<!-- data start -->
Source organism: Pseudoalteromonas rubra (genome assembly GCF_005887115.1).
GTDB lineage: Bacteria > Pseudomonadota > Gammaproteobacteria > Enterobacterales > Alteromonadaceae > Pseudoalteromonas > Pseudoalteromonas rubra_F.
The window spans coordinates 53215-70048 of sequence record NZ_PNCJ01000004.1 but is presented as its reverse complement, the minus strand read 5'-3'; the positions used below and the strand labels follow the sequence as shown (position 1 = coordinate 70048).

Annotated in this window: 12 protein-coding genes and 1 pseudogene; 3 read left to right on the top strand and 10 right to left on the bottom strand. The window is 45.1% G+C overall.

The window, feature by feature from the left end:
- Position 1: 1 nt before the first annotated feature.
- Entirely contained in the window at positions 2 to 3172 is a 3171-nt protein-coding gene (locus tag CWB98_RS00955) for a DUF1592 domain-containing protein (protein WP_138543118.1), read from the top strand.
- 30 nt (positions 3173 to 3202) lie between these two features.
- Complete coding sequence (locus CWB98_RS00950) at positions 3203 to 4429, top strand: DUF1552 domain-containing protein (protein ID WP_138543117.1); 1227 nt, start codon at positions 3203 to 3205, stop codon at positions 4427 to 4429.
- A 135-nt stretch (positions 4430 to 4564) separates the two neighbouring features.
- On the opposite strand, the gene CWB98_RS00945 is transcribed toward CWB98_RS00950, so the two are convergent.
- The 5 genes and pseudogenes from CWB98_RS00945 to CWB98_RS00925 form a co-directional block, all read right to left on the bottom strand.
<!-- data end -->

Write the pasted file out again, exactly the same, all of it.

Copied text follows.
Source organism: Pseudoalteromonas rubra (genome assembly GCF_005887115.1).
GTDB lineage: Bacteria > Pseudomonadota > Gammaproteobacteria > Enterobacterales > Alteromonadaceae > Pseudoalteromonas > Pseudoalteromonas rubra_F.
The window spans coordinates 53215-70048 of sequence record NZ_PNCJ01000004.1 but is presented as its reverse complement, the minus strand read 5'-3'; the positions used below and the strand labels follow the sequence as shown (position 1 = coordinate 70048).

Annotated in this window: 12 protein-coding genes and 1 pseudogene; 3 read left to right on the top strand and 10 right to left on the bottom strand. The window is 45.1% G+C overall.

The window, feature by feature from the left end:
- Position 1: 1 nt before the first annotated feature.
- Entirely contained in the window at positions 2 to 3172 is a 3171-nt protein-coding gene (locus tag CWB98_RS00955) for a DUF1592 domain-containing protein (protein WP_138543118.1), read from the top strand.
- 30 nt (positions 3173 to 3202) lie between these two features.
- Complete coding sequence (locus CWB98_RS00950) at positions 3203 to 4429, top strand: DUF1552 domain-containing protein (protein ID WP_138543117.1); 1227 nt, start codon at positions 3203 to 3205, stop codon at positions 4427 to 4429.
- A 135-nt stretch (positions 4430 to 4564) separates the two neighbouring features.
- On the opposite strand, the gene CWB98_RS00945 is transcribed toward CWB98_RS00950, so the two are convergent.
- The 5 genes and pseudogenes from CWB98_RS00945 to CWB98_RS00925 form a co-directional block, all read right to left on the bottom strand.